Bones and the Biome

The Link Between Our Microbiota and Rheumatologic Disease

Bret S. Stetka, MD

Disclosures

March 04, 2016

Editor's Note:
With our microbiota—and their collective genome, the microbiome—continually being implicated in a range of diseases, Medscape recently spoke with New York University rheumatologist Dr Jose Scher, director of the Arthritis Clinic and Microbiome Center for Rheumatology and Autoimmunity at NYU Langone Medical Center, about the influence of gastrointestinal microbes on rheumatologic disease.

A Look Back

Medscape: When did the idea develop that our microbiota might play a role in rheumatologic disease?

Jose Scher, MD: This is a very old idea. The notion that gut material has a particular link with rheumatic disease has been around for at least 100 years, if not more. This was based on something called the toxemic factor hypothesis. The whole idea was that there were enough anaerobic bacteria in the gut that produced some sort of toxic factor that, when absorbed, would cause systemic inflammation of the joints.

There are also historical data suggesting that rheumatoid arthritis is a disease that was passed from Native American tribes to European conquerors when they came in the mid-15th century. These data come from Rothschild and Woods[1] and look specifically at skeletal remains in many different museums. Essentially, what they showed was that only remains from North American populations from 2000 or 3000 years ago had erosive disease related to rheumatoid-type damage. If you now go around the world and try to find similar skeletal remains with this phenotype, you won't find it.

The literature never really described rheumatoid-type disease until the late 18th century into the 19th century, so there is no real description of the disease. Forget about calling it "rheumatoid arthritis."

All of this information combined has suggested that there is a vector that actually transmits disease.

With all of this in mind, I always give the example of sulfasalazine. In the 1940s, sulfasalazine was the first rationally designed disease-modifying antirheumatic drug for rheumatoid arthritis. The idea was to combine a sulfa antibiotic with a salicylate, to provide anti-inflammatory medication at the same time as giving an antibiotic to target gut microorganisms.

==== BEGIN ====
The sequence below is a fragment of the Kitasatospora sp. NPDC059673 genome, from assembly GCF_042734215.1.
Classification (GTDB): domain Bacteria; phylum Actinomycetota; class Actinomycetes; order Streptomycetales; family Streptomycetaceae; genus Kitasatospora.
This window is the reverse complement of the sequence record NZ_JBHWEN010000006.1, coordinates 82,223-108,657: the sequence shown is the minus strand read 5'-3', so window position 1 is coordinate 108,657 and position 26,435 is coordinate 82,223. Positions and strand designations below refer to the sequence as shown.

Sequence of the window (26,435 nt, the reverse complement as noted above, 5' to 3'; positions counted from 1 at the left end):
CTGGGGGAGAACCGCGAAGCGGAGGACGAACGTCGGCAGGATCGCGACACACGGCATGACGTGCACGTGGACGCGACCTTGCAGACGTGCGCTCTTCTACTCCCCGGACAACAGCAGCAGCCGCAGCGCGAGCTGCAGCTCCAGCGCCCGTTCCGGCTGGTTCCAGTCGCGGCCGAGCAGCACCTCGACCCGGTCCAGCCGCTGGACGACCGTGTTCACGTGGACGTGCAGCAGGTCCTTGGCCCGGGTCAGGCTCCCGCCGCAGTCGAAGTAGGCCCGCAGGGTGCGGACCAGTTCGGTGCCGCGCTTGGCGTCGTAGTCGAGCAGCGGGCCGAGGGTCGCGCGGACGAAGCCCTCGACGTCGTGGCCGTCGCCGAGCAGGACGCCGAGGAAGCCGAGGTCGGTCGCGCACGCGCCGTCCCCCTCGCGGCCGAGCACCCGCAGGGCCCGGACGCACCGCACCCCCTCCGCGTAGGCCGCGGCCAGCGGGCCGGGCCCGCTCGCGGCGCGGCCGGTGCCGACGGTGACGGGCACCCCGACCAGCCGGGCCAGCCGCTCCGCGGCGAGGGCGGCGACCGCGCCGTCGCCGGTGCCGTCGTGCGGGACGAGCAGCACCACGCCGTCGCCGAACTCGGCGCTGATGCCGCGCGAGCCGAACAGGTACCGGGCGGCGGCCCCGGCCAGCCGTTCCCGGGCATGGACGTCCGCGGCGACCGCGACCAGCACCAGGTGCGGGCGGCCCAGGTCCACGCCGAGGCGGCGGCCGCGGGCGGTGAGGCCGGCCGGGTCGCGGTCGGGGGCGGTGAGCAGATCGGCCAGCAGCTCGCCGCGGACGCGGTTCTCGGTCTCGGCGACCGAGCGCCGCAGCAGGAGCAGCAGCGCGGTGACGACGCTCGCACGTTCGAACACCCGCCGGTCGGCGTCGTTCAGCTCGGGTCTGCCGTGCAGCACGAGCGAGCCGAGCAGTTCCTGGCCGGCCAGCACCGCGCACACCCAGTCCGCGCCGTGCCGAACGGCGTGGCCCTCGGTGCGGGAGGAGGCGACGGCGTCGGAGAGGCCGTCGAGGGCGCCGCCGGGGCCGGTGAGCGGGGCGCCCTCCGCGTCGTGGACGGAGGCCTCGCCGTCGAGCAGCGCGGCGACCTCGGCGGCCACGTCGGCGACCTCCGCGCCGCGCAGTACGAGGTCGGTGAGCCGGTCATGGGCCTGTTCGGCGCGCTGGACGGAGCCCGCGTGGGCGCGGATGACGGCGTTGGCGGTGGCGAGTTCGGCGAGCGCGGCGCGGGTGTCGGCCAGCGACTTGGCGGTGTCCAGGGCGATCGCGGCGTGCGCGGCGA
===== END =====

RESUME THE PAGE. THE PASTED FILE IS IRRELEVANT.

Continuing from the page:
Medscape: In the past 5 or 10 years, we have seen an explosion in microbiome research. How has this influenced rheumatology?

Dr Scher: The Human Microbiome Project started grew out of a fundamental idea from Joshua Lederberg—a very important microbiologist who was a Nobel Laureate at the age of 35 years—who said that the microbiome is a totality of microorganisms in our bodies that we haven't paid enough attention to. He recognized that we have about 100 trillion microbial cells coding for about 3 million different genes, which is 100-fold higher than the human genome. They are there, and they are doing something. You can't ignore them.

These microorganisms are essentially promoting health. With them, we have coevolved over thousands of years to live peacefully. The fundamental question is: If you alter the "normal" composition of the gut microbiota, can that lead to disease? Is there a triggering event or something downstream in terms of immune properties that these microorganisms now promote?

The answer, at least from animal models, is yes. I will give you the examples that have been out there. If you keep animals that are predisposed to get arthritis under germ-free environments—no microbes whatsoever—they typically don't get disease. If you then take these animals and raise them in conventional cages where there are normal microbes, they start getting the arthritis phenotype. This is true whether it is an induced arthritis model or a spontaneous arthritis model. They have been implicated as triggering factors for inflammation of the joints.

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